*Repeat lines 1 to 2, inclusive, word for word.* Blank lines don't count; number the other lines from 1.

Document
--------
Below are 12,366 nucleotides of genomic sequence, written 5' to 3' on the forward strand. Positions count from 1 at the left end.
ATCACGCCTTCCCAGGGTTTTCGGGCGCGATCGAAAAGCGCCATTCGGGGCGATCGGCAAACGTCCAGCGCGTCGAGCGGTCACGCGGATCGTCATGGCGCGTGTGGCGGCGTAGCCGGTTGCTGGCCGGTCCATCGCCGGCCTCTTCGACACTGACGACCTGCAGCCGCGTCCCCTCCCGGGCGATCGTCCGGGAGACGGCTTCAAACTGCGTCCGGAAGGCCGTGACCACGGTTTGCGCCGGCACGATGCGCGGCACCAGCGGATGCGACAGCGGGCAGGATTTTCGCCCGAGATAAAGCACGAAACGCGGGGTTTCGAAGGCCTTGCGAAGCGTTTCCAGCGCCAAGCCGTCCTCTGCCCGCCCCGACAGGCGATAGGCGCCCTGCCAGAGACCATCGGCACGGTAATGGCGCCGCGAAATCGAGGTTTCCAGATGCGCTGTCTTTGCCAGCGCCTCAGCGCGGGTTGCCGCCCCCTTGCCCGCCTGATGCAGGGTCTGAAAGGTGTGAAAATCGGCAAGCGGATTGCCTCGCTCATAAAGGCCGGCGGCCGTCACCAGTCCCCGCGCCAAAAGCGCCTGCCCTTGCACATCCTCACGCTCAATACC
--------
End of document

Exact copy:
Below are 12,366 nucleotides of genomic sequence, written 5' to 3' on the forward strand. Positions count from 1 at the left end.
ATCACGCCTTCCCAGGGTTTTCGGGCGCGATCGAAAAGCGCCATTCGGGGCGATCGGCAAACGTCCAGCGCGTCGAGCGGTCACGCGGATCGTCATGGCGCGTGTGGCGGCGTAGCCGGTTGCTGGCCGGTCCATCGCCGGCCTCTTCGACACTGACGACCTGCAGCCGCGTCCCCTCCCGGGCGATCGTCCGGGAGACGGCTTCAAACTGCGTCCGGAAGGCCGTGACCACGGTTTGCGCCGGCACGATGCGCGGCACCAGCGGATGCGACAGCGGGCAGGATTTTCGCCCGAGATAAAGCACGAAACGCGGGGTTTCGAAGGCCTTGCGAAGCGTTTCCAGCGCCAAGCCGTCCTCTGCCCGCCCCGACAGGCGATAGGCGCCCTGCCAGAGACCATCGGCACGGTAATGGCGCCGCGAAATCGAGGTTTCCAGATGCGCTGTCTTTGCCAGCGCCTCAGCGCGGGTTGCCGCCCCCTTGCCCGCCTGATGCAGGGTCTGAAAGGTGTGAAAATCGGCAAGCGGATTGCCTCGCTCATAAAGGCCGGCGGCCGTCACCAGTCCCCGCGCCAAAAGCGCCTGCCCTTGCACATCCTCACGCTCAATACC